So what were the blazers worn by the St. Kevin’s on that Melbourne tram all about?
As one who has raised teenage boys and now has grandsons of this age, I am almost in awe of the kind of parent who can persuade their offspring to venture out in public in blazers that make them look like actors in an old 1950s BBC skit; or to wear a uniform that would suggest a fresh outbreak of the Boer War. Years ago, while working in Melbourne, I saw an apparition emerging from the early morning mist. What looked like a Hoadley’s Violet Crumble bar with a head and legs heading towards me turned out to be a tall schoolboy in a purple and gold blazer.
It is not as if the parents who supply these uniforms dress in period costumes themselves, at least not in public. And this would almost certainly have been pointed out to me by my own sons had I suggest they go to school in these bizarre kinds of uniform while I dressed quite normally, if dully, myself.
So, what does it all mean? What is the significance of the kind of blazer that brought the name of poor old St. Kevin into disrepute on that Melbourne tram?
It is all, in my view, part and parcel of the education provided by such schools. Their uniform is designed to evoke a proud past, a sense of an important heritage – real or imagined. Being required to venture forth each day in a ludicrous outfit that they would never wear on the weekend is a way to inure boys from socially privileged backgrounds to embarrassment or to sensitivity at the reactions of those outside their own circle. Others may think they look ridiculous, but they know they are superior. Their sense of their own entitlement and their indifference to others is hardened. When outsiders look at them with bemusement or even contempt, they learn that this can be construed as ‘envy’.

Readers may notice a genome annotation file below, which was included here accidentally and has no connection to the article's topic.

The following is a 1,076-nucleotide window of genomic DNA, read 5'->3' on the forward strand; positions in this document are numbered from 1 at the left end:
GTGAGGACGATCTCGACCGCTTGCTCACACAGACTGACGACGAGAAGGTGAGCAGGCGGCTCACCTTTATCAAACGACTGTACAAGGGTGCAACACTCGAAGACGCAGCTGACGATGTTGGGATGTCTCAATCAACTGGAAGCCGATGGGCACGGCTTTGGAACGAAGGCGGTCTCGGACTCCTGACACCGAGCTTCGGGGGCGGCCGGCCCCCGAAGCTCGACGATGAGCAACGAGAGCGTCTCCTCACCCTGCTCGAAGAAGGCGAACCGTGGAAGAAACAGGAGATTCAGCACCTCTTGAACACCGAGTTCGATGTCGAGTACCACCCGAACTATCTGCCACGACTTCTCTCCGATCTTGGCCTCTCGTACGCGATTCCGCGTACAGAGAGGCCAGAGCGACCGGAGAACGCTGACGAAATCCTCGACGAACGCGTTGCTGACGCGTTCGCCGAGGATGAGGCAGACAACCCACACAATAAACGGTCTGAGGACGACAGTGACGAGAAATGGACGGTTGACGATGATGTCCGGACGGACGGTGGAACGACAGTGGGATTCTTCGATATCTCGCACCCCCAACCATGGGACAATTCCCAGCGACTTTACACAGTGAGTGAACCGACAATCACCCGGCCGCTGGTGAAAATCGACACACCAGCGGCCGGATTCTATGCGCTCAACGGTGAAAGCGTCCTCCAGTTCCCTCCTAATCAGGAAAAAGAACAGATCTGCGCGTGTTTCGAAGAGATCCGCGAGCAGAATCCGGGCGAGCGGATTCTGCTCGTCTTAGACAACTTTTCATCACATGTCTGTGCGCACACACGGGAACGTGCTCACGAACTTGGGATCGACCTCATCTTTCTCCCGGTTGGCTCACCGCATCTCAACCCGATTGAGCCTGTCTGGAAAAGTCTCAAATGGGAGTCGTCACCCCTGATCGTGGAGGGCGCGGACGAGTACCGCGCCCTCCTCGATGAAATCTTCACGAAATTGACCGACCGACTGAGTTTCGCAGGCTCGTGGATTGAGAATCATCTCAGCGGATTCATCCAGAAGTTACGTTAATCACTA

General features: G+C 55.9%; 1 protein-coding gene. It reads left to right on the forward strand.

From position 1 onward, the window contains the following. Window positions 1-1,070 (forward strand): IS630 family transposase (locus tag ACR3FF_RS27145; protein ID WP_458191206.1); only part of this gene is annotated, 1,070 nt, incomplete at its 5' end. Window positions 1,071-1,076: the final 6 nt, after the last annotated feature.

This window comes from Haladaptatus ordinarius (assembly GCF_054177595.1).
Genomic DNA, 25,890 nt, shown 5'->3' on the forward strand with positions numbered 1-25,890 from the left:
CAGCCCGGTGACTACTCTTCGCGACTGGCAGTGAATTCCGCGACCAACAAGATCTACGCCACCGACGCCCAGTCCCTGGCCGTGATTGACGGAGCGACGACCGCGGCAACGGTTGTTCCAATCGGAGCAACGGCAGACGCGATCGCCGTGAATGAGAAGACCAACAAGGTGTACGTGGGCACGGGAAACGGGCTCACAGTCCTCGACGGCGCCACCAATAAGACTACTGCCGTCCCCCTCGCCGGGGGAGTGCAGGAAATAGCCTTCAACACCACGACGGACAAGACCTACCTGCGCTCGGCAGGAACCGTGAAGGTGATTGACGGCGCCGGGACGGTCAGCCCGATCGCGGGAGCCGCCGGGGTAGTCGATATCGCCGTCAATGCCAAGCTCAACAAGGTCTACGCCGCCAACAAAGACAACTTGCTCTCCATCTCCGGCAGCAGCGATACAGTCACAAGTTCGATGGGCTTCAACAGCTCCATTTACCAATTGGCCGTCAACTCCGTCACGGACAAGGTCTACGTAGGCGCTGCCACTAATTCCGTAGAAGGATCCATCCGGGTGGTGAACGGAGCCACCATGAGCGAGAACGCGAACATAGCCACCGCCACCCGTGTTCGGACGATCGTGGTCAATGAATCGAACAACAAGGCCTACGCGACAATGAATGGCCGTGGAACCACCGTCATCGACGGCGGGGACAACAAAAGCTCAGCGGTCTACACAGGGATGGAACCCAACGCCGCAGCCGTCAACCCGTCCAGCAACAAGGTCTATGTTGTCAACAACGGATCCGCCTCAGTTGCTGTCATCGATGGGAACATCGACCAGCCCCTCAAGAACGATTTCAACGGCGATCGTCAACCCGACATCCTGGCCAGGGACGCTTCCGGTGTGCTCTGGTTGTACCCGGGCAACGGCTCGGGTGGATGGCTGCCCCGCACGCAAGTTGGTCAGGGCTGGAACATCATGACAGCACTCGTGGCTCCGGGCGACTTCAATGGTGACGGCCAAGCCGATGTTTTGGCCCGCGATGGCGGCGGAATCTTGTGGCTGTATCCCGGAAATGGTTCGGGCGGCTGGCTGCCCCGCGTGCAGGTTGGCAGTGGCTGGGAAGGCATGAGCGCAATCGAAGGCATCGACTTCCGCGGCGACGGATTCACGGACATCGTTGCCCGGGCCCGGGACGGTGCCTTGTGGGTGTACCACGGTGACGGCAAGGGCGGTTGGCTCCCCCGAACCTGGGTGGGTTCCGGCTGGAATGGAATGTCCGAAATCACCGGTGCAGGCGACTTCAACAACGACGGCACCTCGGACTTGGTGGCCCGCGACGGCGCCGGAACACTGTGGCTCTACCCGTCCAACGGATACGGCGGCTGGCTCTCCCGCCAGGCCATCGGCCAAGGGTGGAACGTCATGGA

From the publicity generated by the scandals at St. Kevin’s and from our wider experience we know that there are boys who have the strength of character – as a result of nature or nurture or both – to avoid this form of conditioning by their ‘prestigious’ schools.
But too many of their students acquire a sense of entitlement that moves with them from the Melbourne tram in to university residential colleges, to the upper echelons of business and the professions and to our parliaments, where graduates of these ‘leading, exclusive’ schools continue to be over-represented.
Some would argue that what these schools do is their own business.
But that ignores the fact that what schools teach their students, including through the informal curriculum, affects society as a whole.
It also ignores the fact that, in this country, the sense of entitlement generated by these schools has impressed itself on our governments. These schools attract a significant amount of direct public funding; and a range of other concessions. They can be characterised as charities. All this – despite the fact that, to the best of my knowledge, not a single one of their religious sponsors, their boards of governors or their highly paid principals has ever put forward an educational justification for their acceptance of this funding…even though they must be well aware that it should be going to more deserving schools.
What the blazes!
Lyndsay Connors AO has held senior positions in education at both the national level and in NSW. In 2015, she was the co-author with Jim McMorrow of the report Imperatives in Schools Funding: Equity, sustainability and achievement, published by the Australian Council for Educational Research.